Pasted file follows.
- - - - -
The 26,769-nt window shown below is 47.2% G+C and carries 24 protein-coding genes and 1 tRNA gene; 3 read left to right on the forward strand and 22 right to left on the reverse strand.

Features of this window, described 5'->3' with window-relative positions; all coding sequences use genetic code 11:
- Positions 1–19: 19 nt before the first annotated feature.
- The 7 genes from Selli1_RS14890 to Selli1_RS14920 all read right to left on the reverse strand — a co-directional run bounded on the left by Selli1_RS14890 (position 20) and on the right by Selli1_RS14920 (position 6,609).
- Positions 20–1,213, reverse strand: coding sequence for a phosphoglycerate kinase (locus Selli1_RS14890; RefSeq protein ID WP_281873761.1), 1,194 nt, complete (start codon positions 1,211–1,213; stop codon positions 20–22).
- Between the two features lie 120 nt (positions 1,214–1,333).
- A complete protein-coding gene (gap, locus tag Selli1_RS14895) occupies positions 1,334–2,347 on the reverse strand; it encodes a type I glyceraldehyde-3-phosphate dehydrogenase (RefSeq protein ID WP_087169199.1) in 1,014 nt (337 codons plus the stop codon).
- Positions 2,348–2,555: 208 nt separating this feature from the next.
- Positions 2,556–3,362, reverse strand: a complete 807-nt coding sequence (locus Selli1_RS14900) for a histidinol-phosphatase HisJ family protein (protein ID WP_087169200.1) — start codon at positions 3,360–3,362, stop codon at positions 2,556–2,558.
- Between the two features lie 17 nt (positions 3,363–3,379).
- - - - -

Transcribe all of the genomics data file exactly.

The 26,769-nt window shown below is 47.2% G+C and carries 24 protein-coding genes and 1 tRNA gene; 3 read left to right on the forward strand and 22 right to left on the reverse strand.

Features of this window, described 5'->3' with window-relative positions; all coding sequences use genetic code 11:
- Positions 1–19: 19 nt before the first annotated feature.
- The 7 genes from Selli1_RS14890 to Selli1_RS14920 all read right to left on the reverse strand — a co-directional run bounded on the left by Selli1_RS14890 (position 20) and on the right by Selli1_RS14920 (position 6,609).
- Positions 20–1,213, reverse strand: coding sequence for a phosphoglycerate kinase (locus Selli1_RS14890; RefSeq protein ID WP_281873761.1), 1,194 nt, complete (start codon positions 1,211–1,213; stop codon positions 20–22).
- Between the two features lie 120 nt (positions 1,214–1,333).
- A complete protein-coding gene (gap, locus tag Selli1_RS14895) occupies positions 1,334–2,347 on the reverse strand; it encodes a type I glyceraldehyde-3-phosphate dehydrogenase (RefSeq protein ID WP_087169199.1) in 1,014 nt (337 codons plus the stop codon).
- Positions 2,348–2,555: 208 nt separating this feature from the next.
- Positions 2,556–3,362, reverse strand: a complete 807-nt coding sequence (locus Selli1_RS14900) for a histidinol-phosphatase HisJ family protein (protein ID WP_087169200.1) — start codon at positions 3,360–3,362, stop codon at positions 2,556–2,558.
- Between the two features lie 17 nt (positions 3,363–3,379).